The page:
The prevalent decade-long energy crisis is a consequence of many factors, above all weak policy and decision-making. A crucial factor in this respect has been a lack of comprehensive and integrated approach at the ministerial level. Since 1970s, the energy sector has been devolved mainly into two ministries. The power sector is the responsibility of the Ministry of Water and Power (which has now been named Ministry of Energy, Power Division), while the oil and gas sector is looked after by the Ministry of Petroleum and Natural Resources. This devolution has undermined the country’s ability to develop a vibrant and cohesive energy strategy. The result has been segmented and imbalanced policies and initiatives.
The newly-elected PTI government has assigned a minister for petroleum suggesting that it would be business as usual; while the power sector is tipped to be run by a separate minister. It is a surprising decision and departure from the PTI’s earlier stance that is also expressed in its energy policy of 2012 that argued for a ‘single, professional energy ministry’. It even proposed the merger of Nepra and Ogra to form ‘a single, efficient regulator’!
In the global landscape of numerous governance models and norms, the trend of unified energy ministry is quite obvious. Developed and efficient countries like Germany, France and the UK have their vibrant, diverse and prolific energy sectors run by a single office. Similarly, the US energy sector with annual power consumption almost 50 times greater than that of Pakistan is overseen by a single office, the Department of Energy. Not only that, in many cases the energy ministry comes in conjunction with other portfolios like environment, climate change and industry. For example, in the UK it is the ‘Department for Business, Energy and Industrial Strategy’, in France it is the ‘Ministry of the Environment, Energy and Marine Affairs’ and in Australia it is the ‘Ministry of Environment and Energy’.
Pakistan’s energy sector made the best progress in the 1960s and 70s when cabinet size remained between 11 and 17. The post-1988 era saw a massive growth in the number of ministries and size of cabinets for obvious political reasons. Interestingly, the present energy crisis appeared in 2006 when the cabinet size was 78. A reality check suggests that the devolution of the energy sector has not contributed to its uplifting and improvement; instead things have been complicated and diluted. Except for capacity addition (ill-planned and at exuberant price), there is hardly any matrix to suggest that it has been a beneficial experience. There has been lack of critical inter-stakeholder coordination, increased bureaucratic hurdles, and segmented policy and decision-making. The consequences for the energy sector to mention a few are: expensive power generation, imbalanced energy mix, reduced share of indigenous supplies, weaker financial health of the energy sector and frailer T&D systems.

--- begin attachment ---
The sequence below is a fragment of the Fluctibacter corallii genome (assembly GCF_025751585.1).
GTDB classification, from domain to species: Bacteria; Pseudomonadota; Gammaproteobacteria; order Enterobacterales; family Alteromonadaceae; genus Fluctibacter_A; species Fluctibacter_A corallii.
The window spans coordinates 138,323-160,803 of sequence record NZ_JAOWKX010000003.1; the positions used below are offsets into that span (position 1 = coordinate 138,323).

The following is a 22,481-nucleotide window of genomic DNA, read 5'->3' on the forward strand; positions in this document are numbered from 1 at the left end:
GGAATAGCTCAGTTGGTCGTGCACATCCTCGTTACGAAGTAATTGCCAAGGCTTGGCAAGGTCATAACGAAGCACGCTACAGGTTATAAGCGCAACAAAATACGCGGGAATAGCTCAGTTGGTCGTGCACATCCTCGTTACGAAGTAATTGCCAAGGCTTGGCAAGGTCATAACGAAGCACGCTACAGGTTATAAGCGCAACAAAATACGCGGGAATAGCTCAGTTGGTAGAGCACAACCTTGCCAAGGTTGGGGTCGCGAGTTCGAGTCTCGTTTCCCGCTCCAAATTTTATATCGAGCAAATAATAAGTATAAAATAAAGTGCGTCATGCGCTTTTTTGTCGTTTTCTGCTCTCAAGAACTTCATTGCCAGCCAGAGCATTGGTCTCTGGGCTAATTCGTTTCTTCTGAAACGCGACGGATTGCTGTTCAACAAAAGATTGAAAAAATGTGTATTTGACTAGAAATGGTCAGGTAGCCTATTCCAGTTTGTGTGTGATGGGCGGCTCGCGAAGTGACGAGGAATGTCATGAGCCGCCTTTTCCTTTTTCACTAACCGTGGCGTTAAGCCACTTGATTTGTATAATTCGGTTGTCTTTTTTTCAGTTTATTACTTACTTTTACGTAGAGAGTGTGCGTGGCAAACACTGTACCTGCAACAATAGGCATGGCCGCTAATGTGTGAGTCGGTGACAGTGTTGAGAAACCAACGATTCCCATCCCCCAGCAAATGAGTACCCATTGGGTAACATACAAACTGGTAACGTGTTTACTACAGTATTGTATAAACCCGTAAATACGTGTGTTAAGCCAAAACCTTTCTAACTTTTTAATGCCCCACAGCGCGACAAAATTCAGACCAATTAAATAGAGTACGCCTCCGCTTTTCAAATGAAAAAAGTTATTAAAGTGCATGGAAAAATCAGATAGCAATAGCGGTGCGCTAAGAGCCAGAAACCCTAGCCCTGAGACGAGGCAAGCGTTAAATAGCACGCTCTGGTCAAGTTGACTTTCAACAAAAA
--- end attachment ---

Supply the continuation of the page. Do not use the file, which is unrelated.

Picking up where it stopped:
Coming towards the way forward, when it comes to capacity addition and bridging the gap between demand and supply in the power sector there are five distinctive technology streams at Pakistan’s disposal: hydropower, thermal (oil, gas and coal), modern renewables like solar energy and wind power, energy conservation and management and nuclear power. Over the last three decades, the focus has been mainly on thermal projects despite the comparatively much superior position of hydropower. Consequently, since 1990 the share of thermal power in installed generation capacity has increased from under 50% to over 65% and that of hydropower has declined from over 50% to almost 25%. Renewable energy has never been in the good books of decision-makers, and the body concerned Alternate Energy Development Board (AEDB) in its early years did not help the cause either. Solar and wind power have seen a collective capacity addition of around 1,000MW, which is a tiny fraction of what these technologies have experienced in other countries. Energy conservation and management — one of the main cornerstones of energy strategies across the world — could not be cared less about. The focal body, National Energy Efficiency & Conservation Authority (NEECA), formerly known as National Energy Conservation Centre (ENERCON), since its inception in 1980s has lacked not only in identity, resources and mandate but also delivery. This unappreciative approach towards all energy streams other than thermal power is an indication of imbalanced policy and decision-making.
It is also noteworthy that across the world these different energy technologies have a kind of rivalry, just like AC/DC currents have had in the 19th century, at all level, from research and development (R&D) to policy and decision-making. Pakistan has witnessed this in the form of excessive ground gained by thermal power, thanks to the powerful oil and gas lobbies and cartels. In the greater national interest it is important that all energy streams and technologies are handled on merit by a single impartial body.
To recover from the current crisis and move towards a sustainable energy future, Pakistan thus needs to give all its five energy streams — hydropower, thermal power, renewables, energy conservation and nuclear power — a level-playing field. All ideas, proposals and projects from these technologies should have an inter-comparison before a go ahead. This can be done when there is a unified decision-making. Ideally, ministries of water and power and petroleum and natural resources should be merged. However, if this is not possible for whatever the reason, an energy council sitting above them as the final decision-making authority could be an option though it would bring along another layer of bureaucracy.
Published in The Express Tribune, September 5th, 2018.